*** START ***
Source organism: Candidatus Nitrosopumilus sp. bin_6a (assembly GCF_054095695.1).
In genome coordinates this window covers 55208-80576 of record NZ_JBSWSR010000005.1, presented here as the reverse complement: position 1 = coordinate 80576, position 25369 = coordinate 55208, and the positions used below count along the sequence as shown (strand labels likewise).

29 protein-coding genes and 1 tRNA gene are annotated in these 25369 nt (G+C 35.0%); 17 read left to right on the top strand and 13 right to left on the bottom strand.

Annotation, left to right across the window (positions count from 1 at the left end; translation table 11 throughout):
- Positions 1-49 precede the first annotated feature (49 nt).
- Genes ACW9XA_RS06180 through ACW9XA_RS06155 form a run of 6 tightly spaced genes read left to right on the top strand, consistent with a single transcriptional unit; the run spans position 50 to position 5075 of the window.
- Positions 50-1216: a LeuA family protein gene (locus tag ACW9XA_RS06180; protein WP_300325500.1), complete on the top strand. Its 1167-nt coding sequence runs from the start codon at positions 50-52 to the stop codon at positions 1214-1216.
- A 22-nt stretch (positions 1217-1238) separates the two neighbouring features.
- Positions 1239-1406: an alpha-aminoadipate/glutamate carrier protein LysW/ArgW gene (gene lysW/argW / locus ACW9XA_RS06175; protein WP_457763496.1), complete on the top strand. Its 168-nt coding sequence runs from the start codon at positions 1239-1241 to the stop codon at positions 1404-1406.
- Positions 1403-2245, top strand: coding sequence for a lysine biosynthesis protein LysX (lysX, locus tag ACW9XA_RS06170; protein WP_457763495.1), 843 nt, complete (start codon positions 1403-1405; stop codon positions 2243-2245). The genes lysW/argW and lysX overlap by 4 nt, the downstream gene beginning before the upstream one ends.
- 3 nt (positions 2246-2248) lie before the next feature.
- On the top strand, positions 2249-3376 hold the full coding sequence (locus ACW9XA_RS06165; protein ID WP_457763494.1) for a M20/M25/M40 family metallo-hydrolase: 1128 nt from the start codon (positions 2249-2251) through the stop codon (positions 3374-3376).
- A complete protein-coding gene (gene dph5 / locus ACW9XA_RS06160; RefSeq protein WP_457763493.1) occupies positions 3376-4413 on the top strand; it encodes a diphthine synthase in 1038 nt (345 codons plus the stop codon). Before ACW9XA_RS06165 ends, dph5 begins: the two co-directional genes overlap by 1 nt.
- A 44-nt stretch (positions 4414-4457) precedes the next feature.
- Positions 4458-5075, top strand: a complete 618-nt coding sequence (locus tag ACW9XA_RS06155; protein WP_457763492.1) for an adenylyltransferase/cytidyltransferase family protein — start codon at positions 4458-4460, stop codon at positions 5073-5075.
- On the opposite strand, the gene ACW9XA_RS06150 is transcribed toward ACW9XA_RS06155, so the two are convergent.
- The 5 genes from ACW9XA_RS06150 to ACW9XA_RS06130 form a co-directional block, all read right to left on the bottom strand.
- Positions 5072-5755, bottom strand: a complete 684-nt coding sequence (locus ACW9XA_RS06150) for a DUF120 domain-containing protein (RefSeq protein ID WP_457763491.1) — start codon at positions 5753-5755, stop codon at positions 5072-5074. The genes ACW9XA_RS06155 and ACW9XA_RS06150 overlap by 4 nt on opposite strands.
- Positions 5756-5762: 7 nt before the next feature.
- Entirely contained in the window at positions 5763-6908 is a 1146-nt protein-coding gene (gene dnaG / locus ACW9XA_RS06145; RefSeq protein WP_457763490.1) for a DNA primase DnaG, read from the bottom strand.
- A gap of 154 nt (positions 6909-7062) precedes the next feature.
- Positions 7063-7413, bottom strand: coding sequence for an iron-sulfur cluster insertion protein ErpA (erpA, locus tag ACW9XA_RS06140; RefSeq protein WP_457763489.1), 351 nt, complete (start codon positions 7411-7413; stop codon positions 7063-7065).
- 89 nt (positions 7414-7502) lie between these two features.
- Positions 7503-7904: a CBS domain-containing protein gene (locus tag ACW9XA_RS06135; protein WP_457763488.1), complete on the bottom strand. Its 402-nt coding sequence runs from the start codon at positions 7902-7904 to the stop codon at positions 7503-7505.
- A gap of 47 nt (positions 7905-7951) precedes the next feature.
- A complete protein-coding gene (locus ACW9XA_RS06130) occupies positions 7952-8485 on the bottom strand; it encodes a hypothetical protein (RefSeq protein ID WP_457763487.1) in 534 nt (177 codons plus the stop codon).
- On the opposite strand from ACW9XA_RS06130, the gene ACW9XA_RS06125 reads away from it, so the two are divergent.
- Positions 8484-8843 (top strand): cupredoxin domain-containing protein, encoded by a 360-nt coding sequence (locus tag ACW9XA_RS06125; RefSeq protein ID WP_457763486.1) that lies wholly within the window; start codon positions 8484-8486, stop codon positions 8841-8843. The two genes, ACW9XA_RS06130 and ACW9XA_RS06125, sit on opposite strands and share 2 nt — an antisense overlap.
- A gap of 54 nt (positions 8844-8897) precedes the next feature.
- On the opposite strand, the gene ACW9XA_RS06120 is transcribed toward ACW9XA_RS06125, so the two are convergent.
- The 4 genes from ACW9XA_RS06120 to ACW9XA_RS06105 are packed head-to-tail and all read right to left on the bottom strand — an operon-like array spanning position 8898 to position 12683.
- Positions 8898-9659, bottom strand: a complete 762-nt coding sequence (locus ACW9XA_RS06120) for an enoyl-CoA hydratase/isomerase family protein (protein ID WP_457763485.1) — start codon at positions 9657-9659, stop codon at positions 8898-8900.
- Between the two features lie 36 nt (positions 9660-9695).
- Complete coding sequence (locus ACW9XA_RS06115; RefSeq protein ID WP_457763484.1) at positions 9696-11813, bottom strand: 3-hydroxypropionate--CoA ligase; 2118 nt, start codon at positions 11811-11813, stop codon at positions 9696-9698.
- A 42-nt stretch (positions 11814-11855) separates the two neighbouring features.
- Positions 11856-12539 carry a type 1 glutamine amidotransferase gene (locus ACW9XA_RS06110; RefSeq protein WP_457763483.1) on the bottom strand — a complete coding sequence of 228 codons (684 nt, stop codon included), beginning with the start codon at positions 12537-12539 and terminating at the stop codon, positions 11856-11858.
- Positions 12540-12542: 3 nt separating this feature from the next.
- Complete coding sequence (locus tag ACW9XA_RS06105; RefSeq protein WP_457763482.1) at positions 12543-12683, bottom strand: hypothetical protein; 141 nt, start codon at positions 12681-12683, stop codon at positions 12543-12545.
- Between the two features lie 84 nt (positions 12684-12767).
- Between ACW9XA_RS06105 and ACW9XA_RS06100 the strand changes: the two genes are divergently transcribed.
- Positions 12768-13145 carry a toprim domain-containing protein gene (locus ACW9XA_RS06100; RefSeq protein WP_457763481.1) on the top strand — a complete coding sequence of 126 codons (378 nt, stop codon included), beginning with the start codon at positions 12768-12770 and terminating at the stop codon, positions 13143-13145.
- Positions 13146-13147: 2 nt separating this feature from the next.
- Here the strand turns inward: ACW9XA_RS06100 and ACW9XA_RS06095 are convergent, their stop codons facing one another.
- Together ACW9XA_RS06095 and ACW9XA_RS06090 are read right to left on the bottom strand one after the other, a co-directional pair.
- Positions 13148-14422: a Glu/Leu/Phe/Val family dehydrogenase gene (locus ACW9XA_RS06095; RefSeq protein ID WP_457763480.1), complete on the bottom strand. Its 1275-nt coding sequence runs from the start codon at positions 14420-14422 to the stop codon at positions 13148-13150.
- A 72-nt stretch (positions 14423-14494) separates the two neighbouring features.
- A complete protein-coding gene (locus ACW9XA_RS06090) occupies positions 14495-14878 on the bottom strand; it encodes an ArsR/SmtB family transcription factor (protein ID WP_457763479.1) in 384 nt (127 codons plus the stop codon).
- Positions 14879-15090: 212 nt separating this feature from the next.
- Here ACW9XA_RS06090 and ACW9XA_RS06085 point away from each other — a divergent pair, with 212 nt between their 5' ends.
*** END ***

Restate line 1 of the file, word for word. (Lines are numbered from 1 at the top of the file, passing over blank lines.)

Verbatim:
Source organism: Candidatus Nitrosopumilus sp. bin_6a (assembly GCF_054095695.1).